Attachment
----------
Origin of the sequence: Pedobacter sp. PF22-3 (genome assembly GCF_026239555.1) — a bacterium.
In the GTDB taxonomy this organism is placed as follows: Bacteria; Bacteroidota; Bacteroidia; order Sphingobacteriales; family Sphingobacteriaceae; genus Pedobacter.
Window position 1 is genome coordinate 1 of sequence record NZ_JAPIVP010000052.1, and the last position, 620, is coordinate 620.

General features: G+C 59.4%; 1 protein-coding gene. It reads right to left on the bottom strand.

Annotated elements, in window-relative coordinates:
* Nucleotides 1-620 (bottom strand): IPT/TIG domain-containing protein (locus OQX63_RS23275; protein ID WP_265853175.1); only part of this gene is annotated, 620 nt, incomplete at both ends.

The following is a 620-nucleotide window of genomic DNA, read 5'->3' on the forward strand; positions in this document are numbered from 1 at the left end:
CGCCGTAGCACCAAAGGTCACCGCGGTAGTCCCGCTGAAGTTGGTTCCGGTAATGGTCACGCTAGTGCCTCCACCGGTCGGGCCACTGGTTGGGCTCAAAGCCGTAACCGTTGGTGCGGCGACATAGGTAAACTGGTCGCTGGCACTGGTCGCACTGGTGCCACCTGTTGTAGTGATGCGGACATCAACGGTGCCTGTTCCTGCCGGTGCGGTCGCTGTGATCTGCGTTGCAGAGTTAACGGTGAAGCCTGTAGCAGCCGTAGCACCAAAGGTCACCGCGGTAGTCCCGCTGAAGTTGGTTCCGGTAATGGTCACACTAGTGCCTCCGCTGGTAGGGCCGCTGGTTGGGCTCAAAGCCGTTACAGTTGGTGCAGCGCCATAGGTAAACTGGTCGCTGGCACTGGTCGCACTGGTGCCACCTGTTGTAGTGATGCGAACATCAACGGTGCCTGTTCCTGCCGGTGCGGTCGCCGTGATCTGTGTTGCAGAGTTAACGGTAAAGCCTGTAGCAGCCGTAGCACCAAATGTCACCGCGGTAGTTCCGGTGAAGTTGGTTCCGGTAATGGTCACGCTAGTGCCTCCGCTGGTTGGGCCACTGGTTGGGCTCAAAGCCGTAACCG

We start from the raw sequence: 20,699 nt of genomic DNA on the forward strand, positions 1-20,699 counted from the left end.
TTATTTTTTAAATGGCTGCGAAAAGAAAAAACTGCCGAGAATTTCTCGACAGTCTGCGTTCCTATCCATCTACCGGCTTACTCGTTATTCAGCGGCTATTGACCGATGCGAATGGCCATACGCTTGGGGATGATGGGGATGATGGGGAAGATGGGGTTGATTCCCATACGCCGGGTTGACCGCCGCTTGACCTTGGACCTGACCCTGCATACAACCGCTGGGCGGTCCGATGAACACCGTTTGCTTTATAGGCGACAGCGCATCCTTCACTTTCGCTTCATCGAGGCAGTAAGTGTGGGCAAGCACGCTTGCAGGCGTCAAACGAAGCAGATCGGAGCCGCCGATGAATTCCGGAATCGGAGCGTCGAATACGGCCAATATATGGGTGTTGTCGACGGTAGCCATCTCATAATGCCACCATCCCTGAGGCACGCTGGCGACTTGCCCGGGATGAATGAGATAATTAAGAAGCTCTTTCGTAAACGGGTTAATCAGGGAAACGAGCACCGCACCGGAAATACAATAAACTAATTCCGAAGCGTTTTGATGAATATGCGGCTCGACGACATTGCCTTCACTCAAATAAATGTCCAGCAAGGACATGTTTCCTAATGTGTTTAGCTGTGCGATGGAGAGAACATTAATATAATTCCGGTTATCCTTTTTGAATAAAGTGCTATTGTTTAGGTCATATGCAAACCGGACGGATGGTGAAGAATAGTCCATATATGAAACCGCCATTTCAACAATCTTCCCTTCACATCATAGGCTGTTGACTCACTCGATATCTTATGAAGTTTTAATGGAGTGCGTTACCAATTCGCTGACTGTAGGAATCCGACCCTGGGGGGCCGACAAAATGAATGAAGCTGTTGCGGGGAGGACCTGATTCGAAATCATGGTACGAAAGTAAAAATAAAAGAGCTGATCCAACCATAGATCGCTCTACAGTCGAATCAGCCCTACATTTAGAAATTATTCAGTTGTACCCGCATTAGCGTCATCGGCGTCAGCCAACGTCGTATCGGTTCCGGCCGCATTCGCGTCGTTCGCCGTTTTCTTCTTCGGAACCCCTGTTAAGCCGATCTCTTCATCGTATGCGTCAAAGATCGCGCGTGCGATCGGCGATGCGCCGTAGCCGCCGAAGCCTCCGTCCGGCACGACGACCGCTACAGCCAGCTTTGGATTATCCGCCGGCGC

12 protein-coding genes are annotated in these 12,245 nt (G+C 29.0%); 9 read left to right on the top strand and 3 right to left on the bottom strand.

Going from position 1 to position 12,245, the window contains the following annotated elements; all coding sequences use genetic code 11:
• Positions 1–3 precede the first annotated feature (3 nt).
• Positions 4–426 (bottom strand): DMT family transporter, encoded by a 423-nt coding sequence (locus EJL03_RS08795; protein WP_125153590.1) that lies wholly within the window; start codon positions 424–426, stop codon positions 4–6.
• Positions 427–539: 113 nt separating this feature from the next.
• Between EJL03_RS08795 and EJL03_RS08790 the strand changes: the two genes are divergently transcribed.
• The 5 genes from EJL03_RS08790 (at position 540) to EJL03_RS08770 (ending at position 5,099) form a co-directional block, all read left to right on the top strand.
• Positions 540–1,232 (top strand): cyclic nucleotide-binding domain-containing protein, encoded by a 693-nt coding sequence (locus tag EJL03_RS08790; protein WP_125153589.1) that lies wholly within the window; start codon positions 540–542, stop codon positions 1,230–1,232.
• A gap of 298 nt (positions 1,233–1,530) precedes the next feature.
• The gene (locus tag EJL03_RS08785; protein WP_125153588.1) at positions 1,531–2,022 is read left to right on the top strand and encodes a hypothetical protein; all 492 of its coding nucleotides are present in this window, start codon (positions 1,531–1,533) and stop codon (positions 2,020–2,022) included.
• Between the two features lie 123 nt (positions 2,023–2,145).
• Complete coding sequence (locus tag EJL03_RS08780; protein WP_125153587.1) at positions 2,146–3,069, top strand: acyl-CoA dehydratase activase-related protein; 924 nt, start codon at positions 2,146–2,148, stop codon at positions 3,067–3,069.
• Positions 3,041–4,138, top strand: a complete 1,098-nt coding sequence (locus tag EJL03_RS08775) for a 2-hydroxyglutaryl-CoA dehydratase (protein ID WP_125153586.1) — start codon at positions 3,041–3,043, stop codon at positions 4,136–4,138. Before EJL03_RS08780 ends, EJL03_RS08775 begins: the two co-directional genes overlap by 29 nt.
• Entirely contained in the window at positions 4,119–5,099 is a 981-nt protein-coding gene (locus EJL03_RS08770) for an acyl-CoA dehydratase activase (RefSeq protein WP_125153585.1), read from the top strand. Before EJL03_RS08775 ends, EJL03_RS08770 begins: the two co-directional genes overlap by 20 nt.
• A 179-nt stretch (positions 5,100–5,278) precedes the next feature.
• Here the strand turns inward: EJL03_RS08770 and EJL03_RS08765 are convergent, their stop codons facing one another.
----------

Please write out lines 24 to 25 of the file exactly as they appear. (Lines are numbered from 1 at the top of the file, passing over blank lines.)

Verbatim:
• Entirely contained in the window at positions 4,119–5,099 is a 981-nt protein-coding gene (locus EJL03_RS08770) for an acyl-CoA dehydratase activase (RefSeq protein WP_125153585.1), read from the top strand. Before EJL03_RS08775 ends, EJL03_RS08770 begins: the two co-directional genes overlap by 20 nt.
• A 179-nt stretch (positions 5,100–5,278) precedes the next feature.